A siesta is a short nap taken in the early afternoon, often after the midday meal. Such a period of sleep is a common tradition in some countries, particularly those where the weather is warm. The word siesta is Spanish, from the Latin hora sexta - "the sixth hour" (counting from dawn, therefore noon, hence "midday rest").
Factors explaining the geographical distribution are mainly high temperatures and heavy to very heavy intake of food at the midday meal. These two factors combined contribute to the feeling of post-lunch drowsiness. Afternoon sleep is also a common habit in the Philippines, China, Vietnam, India, Italy, Greece, Croatia, Malta, the Middle East and North Africa. In these countries, the heat can be unbearable in the early afternoon, making a midday break at home ideal. However, in some countries where naps are taken, such as Northern Spain, Southern Argentina, and Chile, the climate is similar to that of Canada and Northern Europe. In many areas with this habit, it is common to have the largest meal of the day in the very early afternoon, as is practical and common in farming.
The original concept of a siesta seems to have been merely that of a midday break intended to allow people to spend time with their friends and family. It has been suggested that the long length of the modern siesta dates back to the Spanish Civil War, when poverty resulted in many Spaniards working multiple jobs at irregular hours, pushing back meals to later in the afternoon and evening. 1 However, this hypothesis sounds unlikely, considering that the siesta tradition was very common in Latin America and other countries with Hispanic influence, much before the Spanish Civil War.
Older, pre-teenage children are usually incapable of napping, but acquire the ability to nap as teenagers.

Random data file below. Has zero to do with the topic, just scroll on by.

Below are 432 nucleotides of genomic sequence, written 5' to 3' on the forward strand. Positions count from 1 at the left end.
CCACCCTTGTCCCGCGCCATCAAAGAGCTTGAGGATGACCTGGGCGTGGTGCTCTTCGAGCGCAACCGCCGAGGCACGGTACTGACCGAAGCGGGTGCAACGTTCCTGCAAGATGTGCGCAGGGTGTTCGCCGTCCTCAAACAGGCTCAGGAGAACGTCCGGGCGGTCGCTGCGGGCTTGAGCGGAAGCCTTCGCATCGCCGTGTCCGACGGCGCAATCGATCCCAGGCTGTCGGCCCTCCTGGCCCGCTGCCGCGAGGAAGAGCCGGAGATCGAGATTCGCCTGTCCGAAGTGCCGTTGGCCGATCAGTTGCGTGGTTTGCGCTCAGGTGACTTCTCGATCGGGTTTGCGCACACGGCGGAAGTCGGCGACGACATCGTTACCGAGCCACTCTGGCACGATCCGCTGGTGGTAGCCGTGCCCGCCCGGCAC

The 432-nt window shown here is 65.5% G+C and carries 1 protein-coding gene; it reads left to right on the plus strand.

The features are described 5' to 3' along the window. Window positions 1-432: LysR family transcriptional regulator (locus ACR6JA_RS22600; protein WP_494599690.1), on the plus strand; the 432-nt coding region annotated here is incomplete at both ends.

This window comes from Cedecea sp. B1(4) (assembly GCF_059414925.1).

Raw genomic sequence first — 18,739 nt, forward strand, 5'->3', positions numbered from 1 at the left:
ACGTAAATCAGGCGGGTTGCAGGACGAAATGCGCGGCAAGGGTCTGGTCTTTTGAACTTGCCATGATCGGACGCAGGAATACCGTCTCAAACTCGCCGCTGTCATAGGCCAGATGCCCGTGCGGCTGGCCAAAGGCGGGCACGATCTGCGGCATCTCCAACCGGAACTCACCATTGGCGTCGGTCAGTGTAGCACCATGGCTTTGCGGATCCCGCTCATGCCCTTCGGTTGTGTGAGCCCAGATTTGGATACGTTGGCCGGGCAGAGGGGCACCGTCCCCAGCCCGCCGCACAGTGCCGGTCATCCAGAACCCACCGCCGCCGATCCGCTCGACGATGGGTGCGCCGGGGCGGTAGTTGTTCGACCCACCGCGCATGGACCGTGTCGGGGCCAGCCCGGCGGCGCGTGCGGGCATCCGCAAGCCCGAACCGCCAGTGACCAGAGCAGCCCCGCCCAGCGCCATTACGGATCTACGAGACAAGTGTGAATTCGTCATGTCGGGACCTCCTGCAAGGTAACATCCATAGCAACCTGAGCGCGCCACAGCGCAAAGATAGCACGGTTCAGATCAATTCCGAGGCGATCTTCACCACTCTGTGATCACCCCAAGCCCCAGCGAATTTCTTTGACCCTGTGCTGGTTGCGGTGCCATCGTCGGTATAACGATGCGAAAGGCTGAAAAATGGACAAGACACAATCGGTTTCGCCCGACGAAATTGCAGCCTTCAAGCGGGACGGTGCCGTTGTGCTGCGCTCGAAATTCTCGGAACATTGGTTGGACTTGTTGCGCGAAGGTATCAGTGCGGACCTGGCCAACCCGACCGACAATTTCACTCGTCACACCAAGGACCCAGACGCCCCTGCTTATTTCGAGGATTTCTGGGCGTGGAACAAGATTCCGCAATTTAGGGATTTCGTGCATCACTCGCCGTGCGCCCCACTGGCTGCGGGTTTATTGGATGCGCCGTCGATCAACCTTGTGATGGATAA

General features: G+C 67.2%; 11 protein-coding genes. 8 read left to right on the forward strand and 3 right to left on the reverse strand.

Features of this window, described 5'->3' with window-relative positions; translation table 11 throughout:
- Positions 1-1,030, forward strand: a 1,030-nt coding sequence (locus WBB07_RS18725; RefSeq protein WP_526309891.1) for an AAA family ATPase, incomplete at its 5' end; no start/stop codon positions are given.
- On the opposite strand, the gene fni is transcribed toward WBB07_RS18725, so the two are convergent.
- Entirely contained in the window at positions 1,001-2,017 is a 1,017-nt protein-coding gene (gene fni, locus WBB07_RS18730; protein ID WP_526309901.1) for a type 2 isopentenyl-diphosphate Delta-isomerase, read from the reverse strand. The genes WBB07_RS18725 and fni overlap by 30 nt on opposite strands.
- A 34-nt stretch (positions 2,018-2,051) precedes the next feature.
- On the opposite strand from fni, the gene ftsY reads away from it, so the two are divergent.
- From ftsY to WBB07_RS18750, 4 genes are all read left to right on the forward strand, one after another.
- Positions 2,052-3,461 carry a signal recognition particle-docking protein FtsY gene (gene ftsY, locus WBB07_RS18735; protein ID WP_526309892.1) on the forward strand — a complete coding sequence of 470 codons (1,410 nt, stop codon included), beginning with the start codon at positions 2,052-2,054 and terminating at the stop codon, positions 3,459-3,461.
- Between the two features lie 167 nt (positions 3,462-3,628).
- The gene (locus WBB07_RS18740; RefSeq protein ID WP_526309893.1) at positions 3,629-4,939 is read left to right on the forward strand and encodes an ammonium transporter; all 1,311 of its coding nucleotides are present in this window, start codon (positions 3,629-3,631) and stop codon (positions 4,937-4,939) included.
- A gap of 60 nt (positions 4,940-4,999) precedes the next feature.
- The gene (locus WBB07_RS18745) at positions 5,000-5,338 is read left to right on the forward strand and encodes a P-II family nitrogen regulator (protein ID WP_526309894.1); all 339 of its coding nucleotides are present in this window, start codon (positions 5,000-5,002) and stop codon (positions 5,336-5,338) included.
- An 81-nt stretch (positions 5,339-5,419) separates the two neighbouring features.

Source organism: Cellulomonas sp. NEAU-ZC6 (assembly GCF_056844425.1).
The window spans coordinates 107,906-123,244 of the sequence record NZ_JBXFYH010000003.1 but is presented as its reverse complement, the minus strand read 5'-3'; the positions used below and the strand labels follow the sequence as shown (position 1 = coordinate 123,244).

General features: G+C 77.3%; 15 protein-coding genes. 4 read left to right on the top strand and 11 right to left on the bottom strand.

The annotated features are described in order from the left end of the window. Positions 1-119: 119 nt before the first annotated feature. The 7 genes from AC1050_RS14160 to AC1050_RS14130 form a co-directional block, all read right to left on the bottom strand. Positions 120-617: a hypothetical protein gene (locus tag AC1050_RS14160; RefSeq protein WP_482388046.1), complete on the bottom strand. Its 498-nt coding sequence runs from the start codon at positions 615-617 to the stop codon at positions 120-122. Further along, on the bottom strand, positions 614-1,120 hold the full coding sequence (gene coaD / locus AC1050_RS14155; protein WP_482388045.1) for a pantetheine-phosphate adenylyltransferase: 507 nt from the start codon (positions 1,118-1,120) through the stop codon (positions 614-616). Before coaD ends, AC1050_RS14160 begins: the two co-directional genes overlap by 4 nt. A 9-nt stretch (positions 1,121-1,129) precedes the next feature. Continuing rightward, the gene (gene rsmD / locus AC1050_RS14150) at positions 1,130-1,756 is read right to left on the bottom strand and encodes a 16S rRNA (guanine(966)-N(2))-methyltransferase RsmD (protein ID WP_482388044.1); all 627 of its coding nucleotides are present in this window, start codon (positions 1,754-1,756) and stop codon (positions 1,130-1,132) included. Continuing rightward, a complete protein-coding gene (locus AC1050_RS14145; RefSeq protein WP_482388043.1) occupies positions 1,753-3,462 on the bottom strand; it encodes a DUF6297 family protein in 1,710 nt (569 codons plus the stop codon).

The timing of sleep in humans depends upon a balance between homeostatic sleep propensity, the need for sleep as a function of the amount of time elapsed since the last adequate sleep episode, and circadian rhythms which determine the ideal timing of a correctly structured and restorative sleep episode. The homeostatic pressure to sleep starts growing upon awakening. The circadian signal for wakefulness starts building in the (late) afternoon. As Harvard professor of sleep medicine Charles A. Czeisler puts it:
Thus, in many people, there is a dip when the drive for sleep has been building for hours and the drive for wakefulness has not yet started. This is, again quoting Czeisler, "a great time for a nap." The drive for wakefulness intensifies through the evening, making it difficult to get to sleep 2-3 hours before one's usual bedtime when the wake maintenance zone ends.
In some individuals, postprandial dip, a brief drop in blood glucose levels caused by the body's normal insulin response to a heavy meal, may produce drowsiness after the meal that can encourage a nap. However, the appearance of the dip is primarily circadian as it occurs also in the absence of the meal.
In South Asia, the idea of a post-lunch nap is common, and the idea of going to sleep after a light massage with mustard oil to induce drowsiness was very popular before industrialization. It was also very popular to consume a light snack during this ritual; it was thought that this practice would make one a better person. In Bangladesh and Indian Bengal, the word which describes the concept is bhat-ghum, literally meaning "rice-sleep" (nap after consuming rice).
Afternoon sleep is also a common habit in China and Taiwan after the midday meal. This is called xiuxi or wushui in Chinese. Almost all schools in Mainland China and Taiwan have a half-hour nap period right after lunch. This is a time when all lights are out and one is not allowed to do anything other than rest or sleep.
Some Japanese offices have special rooms known as napping rooms for their workers to take a nap during lunch break or after overtime work.